New data has shown a rise in the number of NHS contracts handed to private sector providers since the government's reform of the health service last year.
According to information gathered from a Freedom of Information request made by the British Medical Journal, 182 clinical commissioning groups in England have awarded 3,494 contracts between April 2013 and August 2014, with 33 percent going to the private sector.
“One-third of NHS contracts in England have been awarded to private sector providers since the service was reorganised in 2013.“
Moreover, Professor David Oliver, writing for the publication, found annual NHS spending on consultants had doubled from 313 million pounds in 2010 to 640 million pounds in 2014.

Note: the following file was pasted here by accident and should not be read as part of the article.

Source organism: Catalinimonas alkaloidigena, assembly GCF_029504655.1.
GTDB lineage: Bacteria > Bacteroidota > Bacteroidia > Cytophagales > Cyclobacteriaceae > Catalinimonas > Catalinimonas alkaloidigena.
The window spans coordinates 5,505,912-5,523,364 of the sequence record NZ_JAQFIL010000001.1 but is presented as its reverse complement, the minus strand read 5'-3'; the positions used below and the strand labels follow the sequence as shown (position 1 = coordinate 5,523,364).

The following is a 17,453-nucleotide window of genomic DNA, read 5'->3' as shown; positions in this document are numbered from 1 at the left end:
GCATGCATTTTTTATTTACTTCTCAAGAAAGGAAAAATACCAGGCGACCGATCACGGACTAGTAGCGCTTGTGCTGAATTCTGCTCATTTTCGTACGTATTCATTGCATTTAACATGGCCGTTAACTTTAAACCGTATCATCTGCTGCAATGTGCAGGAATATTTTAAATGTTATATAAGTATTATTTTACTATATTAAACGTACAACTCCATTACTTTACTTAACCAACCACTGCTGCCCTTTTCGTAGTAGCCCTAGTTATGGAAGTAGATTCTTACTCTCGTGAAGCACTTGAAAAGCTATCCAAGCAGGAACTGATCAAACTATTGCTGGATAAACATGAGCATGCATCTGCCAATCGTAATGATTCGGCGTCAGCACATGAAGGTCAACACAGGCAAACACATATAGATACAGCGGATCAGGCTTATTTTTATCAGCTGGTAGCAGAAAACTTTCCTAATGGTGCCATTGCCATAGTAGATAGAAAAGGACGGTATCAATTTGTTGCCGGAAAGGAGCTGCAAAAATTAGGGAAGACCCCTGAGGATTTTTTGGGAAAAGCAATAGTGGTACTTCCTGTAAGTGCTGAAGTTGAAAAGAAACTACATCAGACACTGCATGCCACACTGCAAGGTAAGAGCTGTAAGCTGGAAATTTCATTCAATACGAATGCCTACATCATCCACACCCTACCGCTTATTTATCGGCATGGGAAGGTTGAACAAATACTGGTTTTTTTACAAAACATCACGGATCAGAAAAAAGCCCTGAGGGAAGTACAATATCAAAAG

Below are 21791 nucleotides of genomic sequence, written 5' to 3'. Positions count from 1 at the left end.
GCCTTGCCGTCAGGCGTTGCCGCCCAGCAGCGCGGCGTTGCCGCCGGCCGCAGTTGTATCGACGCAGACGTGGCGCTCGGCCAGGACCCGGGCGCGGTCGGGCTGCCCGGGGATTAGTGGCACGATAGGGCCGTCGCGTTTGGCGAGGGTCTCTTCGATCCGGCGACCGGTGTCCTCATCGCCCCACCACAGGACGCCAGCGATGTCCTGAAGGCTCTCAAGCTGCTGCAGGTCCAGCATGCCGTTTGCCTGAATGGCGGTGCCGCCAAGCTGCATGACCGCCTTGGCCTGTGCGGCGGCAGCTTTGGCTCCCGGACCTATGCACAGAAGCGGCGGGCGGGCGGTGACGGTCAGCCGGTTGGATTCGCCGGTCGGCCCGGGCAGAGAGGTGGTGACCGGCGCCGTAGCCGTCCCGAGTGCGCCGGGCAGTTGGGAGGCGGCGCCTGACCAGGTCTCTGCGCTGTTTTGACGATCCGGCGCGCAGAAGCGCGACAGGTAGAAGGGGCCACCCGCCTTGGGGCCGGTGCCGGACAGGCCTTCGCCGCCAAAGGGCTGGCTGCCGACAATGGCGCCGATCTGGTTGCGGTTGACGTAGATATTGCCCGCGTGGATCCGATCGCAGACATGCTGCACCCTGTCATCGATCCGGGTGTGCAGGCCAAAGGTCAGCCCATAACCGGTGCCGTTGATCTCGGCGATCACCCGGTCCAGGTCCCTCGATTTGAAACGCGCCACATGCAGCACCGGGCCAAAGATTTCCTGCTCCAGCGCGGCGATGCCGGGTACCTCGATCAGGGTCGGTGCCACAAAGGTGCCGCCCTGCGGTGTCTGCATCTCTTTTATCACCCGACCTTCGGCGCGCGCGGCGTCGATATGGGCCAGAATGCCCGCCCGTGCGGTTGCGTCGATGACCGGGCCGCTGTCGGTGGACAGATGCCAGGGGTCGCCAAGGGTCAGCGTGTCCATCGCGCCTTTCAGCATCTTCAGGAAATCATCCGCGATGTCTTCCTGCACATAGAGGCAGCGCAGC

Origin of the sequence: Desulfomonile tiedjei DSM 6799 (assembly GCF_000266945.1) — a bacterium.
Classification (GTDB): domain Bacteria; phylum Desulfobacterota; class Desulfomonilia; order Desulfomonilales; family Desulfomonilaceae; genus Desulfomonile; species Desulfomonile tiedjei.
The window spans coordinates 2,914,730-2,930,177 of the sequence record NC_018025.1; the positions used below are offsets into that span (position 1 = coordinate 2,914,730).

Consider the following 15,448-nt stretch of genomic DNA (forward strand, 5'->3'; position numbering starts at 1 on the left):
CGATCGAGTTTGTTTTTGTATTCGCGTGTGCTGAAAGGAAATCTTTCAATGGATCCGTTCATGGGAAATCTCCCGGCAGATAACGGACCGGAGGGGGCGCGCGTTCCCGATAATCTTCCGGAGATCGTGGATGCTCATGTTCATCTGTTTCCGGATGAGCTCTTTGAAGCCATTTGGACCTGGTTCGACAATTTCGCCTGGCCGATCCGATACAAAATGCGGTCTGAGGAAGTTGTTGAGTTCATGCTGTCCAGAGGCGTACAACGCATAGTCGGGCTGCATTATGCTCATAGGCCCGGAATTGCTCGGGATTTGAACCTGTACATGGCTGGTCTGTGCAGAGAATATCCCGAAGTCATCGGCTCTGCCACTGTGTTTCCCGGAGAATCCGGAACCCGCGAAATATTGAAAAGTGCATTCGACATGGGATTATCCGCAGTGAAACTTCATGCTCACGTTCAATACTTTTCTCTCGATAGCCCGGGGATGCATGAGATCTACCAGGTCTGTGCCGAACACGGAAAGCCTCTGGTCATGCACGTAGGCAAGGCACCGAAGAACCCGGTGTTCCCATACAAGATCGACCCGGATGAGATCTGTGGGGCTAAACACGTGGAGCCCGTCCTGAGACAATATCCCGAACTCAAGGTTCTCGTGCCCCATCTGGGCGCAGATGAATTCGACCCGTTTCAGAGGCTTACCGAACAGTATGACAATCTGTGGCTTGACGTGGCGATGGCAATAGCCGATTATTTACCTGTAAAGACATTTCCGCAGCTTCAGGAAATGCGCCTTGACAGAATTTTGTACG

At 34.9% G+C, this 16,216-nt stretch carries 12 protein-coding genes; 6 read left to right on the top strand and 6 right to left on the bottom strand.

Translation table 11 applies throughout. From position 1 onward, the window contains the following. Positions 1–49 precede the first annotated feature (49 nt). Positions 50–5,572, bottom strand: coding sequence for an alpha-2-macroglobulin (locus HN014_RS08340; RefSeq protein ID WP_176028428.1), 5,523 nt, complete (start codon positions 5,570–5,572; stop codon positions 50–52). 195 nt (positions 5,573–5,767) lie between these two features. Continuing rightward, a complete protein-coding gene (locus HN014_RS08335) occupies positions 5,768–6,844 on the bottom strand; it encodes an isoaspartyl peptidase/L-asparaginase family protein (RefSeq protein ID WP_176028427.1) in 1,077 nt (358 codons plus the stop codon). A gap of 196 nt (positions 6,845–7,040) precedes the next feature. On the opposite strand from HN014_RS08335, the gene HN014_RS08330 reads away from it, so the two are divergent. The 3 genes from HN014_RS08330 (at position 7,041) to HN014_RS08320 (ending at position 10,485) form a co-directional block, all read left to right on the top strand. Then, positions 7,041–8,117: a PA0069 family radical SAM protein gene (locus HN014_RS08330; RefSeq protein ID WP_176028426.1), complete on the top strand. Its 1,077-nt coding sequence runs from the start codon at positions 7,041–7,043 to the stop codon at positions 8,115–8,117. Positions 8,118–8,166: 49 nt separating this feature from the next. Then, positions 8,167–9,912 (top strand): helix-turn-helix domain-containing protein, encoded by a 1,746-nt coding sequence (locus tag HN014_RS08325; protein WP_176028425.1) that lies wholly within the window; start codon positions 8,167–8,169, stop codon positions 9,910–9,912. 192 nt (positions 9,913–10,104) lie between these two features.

The government described the data as misleading, noting that charities, social enterprises and other providers have played a key role in the NHS for years, but the British Medical Association (BMA) said this is evidence of the "creeping privatisation" caused by the Health and Social Care Act.
Dr Mike Porter of the BMA said: "Enforcing competition in the NHS has not only led to services being fragmented, making the delivery of high-quality, joined-up care more difficult, but it has also diverted vital funding away from frontline services to costly, complicated tendering processes."
The Health and Social Care Act was passed in 2012, with many of its key measures coming into effect in 2013. The progress of the legislation was delayed due to controversies and criticism of its radical reforms to the structure of the NHS.See all the latest jobs in Medical Devices